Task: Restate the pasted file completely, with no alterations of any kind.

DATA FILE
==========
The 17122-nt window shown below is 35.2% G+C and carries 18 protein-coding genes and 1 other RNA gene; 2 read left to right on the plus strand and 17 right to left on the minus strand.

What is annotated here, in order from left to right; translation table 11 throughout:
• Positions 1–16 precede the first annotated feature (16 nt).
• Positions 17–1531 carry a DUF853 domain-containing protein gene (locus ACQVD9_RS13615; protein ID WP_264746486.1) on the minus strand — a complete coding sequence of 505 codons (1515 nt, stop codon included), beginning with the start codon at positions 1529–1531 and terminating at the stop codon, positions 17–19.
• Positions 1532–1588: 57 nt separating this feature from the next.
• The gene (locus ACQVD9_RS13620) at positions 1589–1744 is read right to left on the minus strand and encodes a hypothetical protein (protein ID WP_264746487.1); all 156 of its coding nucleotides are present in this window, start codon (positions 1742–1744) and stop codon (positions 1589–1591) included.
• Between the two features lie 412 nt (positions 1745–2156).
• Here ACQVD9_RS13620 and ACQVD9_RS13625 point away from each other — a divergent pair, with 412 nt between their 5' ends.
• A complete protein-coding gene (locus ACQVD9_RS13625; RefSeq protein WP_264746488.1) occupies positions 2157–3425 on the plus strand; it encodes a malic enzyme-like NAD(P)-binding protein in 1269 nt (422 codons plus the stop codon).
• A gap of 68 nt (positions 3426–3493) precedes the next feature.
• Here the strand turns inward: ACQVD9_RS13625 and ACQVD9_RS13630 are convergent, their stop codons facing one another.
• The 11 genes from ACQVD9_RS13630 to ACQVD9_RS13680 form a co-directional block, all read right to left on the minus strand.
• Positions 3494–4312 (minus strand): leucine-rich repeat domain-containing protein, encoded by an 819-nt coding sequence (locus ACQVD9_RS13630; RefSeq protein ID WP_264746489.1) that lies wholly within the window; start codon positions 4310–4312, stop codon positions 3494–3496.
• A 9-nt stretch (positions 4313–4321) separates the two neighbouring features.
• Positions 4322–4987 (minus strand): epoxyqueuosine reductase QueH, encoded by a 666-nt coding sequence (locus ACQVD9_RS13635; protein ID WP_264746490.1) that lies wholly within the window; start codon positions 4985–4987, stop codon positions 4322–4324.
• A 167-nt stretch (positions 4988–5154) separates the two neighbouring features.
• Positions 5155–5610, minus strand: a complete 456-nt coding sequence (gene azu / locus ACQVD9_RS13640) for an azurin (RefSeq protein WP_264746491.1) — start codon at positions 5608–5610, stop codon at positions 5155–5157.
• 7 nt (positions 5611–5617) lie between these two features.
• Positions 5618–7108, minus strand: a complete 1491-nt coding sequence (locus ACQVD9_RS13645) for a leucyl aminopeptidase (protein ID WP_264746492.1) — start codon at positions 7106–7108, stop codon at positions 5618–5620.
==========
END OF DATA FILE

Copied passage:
The 17122-nt window shown below is 35.2% G+C and carries 18 protein-coding genes and 1 other RNA gene; 2 read left to right on the plus strand and 17 right to left on the minus strand.

What is annotated here, in order from left to right; translation table 11 throughout:
• Positions 1–16 precede the first annotated feature (16 nt).
• Positions 17–1531 carry a DUF853 domain-containing protein gene (locus ACQVD9_RS13615; protein ID WP_264746486.1) on the minus strand — a complete coding sequence of 505 codons (1515 nt, stop codon included), beginning with the start codon at positions 1529–1531 and terminating at the stop codon, positions 17–19.
• Positions 1532–1588: 57 nt separating this feature from the next.
• The gene (locus ACQVD9_RS13620) at positions 1589–1744 is read right to left on the minus strand and encodes a hypothetical protein (protein ID WP_264746487.1); all 156 of its coding nucleotides are present in this window, start codon (positions 1742–1744) and stop codon (positions 1589–1591) included.
• Between the two features lie 412 nt (positions 1745–2156).
• Here ACQVD9_RS13620 and ACQVD9_RS13625 point away from each other — a divergent pair, with 412 nt between their 5' ends.
• A complete protein-coding gene (locus ACQVD9_RS13625; RefSeq protein WP_264746488.1) occupies positions 2157–3425 on the plus strand; it encodes a malic enzyme-like NAD(P)-binding protein in 1269 nt (422 codons plus the stop codon).
• A gap of 68 nt (positions 3426–3493) precedes the next feature.
• Here the strand turns inward: ACQVD9_RS13625 and ACQVD9_RS13630 are convergent, their stop codons facing one another.
• The 11 genes from ACQVD9_RS13630 to ACQVD9_RS13680 form a co-directional block, all read right to left on the minus strand.
• Positions 3494–4312 (minus strand): leucine-rich repeat domain-containing protein, encoded by an 819-nt coding sequence (locus ACQVD9_RS13630; RefSeq protein ID WP_264746489.1) that lies wholly within the window; start codon positions 4310–4312, stop codon positions 3494–3496.
• A 9-nt stretch (positions 4313–4321) separates the two neighbouring features.
• Positions 4322–4987 (minus strand): epoxyqueuosine reductase QueH, encoded by a 666-nt coding sequence (locus ACQVD9_RS13635; protein ID WP_264746490.1) that lies wholly within the window; start codon positions 4985–4987, stop codon positions 4322–4324.
• A 167-nt stretch (positions 4988–5154) separates the two neighbouring features.
• Positions 5155–5610, minus strand: a complete 456-nt coding sequence (gene azu / locus ACQVD9_RS13640) for an azurin (RefSeq protein WP_264746491.1) — start codon at positions 5608–5610, stop codon at positions 5155–5157.
• 7 nt (positions 5611–5617) lie between these two features.
• Positions 5618–7108, minus strand: a complete 1491-nt coding sequence (locus ACQVD9_RS13645) for a leucyl aminopeptidase (protein ID WP_264746492.1) — start codon at positions 7106–7108, stop codon at positions 5618–5620.